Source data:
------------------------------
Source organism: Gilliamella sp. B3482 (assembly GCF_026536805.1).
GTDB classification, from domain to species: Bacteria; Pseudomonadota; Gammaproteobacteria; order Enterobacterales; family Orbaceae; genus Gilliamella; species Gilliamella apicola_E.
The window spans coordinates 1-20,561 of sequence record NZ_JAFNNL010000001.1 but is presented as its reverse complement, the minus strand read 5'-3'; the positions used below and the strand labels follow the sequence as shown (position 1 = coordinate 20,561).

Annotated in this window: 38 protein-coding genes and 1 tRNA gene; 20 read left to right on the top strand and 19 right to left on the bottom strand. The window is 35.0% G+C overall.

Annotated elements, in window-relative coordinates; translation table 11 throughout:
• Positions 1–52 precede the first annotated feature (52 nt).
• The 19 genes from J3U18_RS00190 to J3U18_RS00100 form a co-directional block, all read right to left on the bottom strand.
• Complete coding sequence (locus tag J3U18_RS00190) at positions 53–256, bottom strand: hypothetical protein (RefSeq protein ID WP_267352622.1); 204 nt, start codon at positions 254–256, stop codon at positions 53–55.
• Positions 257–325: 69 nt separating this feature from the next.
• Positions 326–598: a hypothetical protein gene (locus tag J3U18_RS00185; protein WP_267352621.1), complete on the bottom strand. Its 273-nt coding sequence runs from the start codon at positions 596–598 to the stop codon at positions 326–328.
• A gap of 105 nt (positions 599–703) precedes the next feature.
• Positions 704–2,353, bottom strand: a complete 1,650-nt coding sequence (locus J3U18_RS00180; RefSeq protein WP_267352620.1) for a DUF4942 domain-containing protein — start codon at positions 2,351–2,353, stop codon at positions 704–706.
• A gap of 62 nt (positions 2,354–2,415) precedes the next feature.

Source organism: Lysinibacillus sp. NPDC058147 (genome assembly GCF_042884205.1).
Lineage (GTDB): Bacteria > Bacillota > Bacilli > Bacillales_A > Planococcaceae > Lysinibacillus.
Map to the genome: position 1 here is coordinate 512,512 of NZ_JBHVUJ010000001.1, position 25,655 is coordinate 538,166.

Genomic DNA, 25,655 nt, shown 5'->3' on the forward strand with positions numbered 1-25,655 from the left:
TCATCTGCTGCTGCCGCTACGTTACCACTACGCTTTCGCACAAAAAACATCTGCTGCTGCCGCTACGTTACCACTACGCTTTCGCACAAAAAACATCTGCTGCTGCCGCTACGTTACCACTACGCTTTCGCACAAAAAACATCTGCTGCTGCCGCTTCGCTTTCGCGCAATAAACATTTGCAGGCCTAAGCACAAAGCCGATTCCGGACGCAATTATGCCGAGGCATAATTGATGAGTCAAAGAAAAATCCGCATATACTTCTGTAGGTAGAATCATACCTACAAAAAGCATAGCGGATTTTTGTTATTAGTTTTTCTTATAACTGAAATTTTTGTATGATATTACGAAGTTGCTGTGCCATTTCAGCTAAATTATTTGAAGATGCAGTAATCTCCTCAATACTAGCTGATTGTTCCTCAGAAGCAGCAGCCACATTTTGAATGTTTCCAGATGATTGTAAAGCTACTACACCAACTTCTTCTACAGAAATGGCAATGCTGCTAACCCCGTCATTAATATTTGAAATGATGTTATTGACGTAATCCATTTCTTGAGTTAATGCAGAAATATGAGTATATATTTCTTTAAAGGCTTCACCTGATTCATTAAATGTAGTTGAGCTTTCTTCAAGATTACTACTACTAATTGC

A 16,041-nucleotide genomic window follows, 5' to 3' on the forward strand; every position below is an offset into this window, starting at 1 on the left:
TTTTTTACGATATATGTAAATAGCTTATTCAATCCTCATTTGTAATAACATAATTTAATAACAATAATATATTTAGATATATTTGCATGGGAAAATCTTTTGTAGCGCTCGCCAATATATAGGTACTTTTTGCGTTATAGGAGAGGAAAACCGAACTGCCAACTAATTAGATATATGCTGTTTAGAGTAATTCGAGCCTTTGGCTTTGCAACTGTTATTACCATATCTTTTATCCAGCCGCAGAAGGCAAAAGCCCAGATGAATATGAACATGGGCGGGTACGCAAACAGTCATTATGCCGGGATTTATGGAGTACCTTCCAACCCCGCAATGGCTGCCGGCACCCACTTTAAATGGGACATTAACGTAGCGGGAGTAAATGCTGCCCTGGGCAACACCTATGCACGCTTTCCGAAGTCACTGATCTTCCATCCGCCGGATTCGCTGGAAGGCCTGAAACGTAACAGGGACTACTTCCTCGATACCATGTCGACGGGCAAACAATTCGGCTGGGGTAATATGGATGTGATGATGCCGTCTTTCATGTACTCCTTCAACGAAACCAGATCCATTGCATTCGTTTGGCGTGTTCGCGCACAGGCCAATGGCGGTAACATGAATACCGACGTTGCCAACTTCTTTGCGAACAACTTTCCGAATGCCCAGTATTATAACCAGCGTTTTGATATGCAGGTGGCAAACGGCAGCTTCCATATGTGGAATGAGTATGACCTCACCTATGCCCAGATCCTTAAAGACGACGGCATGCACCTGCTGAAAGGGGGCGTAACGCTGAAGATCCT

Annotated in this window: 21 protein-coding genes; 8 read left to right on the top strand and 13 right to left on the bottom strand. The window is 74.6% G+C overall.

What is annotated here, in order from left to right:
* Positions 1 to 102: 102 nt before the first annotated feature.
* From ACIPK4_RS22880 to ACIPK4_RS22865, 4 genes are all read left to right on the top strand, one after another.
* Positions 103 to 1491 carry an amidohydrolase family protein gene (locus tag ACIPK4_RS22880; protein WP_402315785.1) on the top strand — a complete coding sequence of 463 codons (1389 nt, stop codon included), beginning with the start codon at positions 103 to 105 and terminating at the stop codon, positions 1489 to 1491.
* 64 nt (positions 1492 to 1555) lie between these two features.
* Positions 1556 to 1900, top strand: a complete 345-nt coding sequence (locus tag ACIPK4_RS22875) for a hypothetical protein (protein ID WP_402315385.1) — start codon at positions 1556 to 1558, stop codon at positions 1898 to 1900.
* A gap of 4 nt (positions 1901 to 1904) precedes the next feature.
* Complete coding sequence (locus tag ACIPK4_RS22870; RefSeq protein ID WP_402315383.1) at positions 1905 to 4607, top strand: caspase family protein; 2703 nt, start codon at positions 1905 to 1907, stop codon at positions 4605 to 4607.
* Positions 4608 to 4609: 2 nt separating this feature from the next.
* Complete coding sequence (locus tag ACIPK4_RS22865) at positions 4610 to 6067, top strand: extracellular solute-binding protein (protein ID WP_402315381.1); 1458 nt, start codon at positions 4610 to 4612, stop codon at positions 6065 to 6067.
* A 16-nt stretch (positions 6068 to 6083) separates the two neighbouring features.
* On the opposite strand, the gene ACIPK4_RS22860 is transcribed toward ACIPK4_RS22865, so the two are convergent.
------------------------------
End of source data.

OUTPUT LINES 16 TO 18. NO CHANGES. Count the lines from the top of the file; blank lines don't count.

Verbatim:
Map to the genome: position 1 here is coordinate 512,512 of NZ_JBHVUJ010000001.1, position 25,655 is coordinate 538,166.

Genomic DNA, 25,655 nt, shown 5'->3' on the forward strand with positions numbered 1-25,655 from the left:
TCATCTGCTGCTGCCGCTACGTTACCACTACGCTTTCGCACAAAAAACATCTGCTGCTGCCGCTACGTTACCACTACGCTTTCGCACAAAAAACATCTGCTGCTGCCGCTACGTTACCACTACGCTTTCGCACAAAAAACATCTGCTGCTGCCGCTTCGCTTTCGCGCAATAAACATTTGCAGGCCTAAGCACAAAGCCGATTCCGGACGCAATTATGCCGAGGCATAATTGATGAGTCAAAGAAAAATCCGCATATACTTCTGTAGGTAGAATCATACCTACAAAAAGCATAGCGGATTTTTGTTATTAGTTTTTCTTATAACTGAAATTTTTGTATGATATTACGAAGTTGCTGTGCCATTTCAGCTAAATTATTTGAAGATGCAGTAATCTCCTCAATACTAGCTGATTGTTCCTCAGAAGCAGCAGCCACATTTTGAATGTTTCCAGATGATTGTAAAGCTACTACACCAACTTCTTCTACAGAAATGGCAATGCTGCTAACCCCGTCATTAATATTTGAAATGATGTTATTGACGTAATCCATTTCTTGAGTTAATGCAGAAATATGAGTATATATTTCTTTAAAGGCTTCACCTGATTCATTAAATGTAGTTGAGCTTTCTTCAAGATTACTACTACTAATTGC